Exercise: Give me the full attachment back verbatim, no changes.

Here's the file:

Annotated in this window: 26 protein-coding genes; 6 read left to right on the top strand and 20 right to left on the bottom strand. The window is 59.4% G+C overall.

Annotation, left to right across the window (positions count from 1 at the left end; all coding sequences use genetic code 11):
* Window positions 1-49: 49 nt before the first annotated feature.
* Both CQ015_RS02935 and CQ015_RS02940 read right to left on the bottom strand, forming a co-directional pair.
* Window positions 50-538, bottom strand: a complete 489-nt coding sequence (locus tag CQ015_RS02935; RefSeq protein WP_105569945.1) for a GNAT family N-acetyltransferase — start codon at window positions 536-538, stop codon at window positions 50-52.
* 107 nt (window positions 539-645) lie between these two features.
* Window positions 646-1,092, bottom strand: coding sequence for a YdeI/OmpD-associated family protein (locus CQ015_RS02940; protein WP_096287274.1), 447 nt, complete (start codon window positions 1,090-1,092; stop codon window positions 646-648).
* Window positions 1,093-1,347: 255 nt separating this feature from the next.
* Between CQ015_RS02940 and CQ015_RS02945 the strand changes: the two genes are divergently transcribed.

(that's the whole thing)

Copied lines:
Annotated in this window: 26 protein-coding genes; 6 read left to right on the top strand and 20 right to left on the bottom strand. The window is 59.4% G+C overall.

Annotation, left to right across the window (positions count from 1 at the left end; all coding sequences use genetic code 11):
* Window positions 1-49: 49 nt before the first annotated feature.
* Both CQ015_RS02935 and CQ015_RS02940 read right to left on the bottom strand, forming a co-directional pair.
* Window positions 50-538, bottom strand: a complete 489-nt coding sequence (locus tag CQ015_RS02935; RefSeq protein WP_105569945.1) for a GNAT family N-acetyltransferase — start codon at window positions 536-538, stop codon at window positions 50-52.
* 107 nt (window positions 539-645) lie between these two features.
* Window positions 646-1,092, bottom strand: coding sequence for a YdeI/OmpD-associated family protein (locus CQ015_RS02940; protein WP_096287274.1), 447 nt, complete (start codon window positions 1,090-1,092; stop codon window positions 646-648).
* Window positions 1,093-1,347: 255 nt separating this feature from the next.
* Between CQ015_RS02940 and CQ015_RS02945 the strand changes: the two genes are divergently transcribed.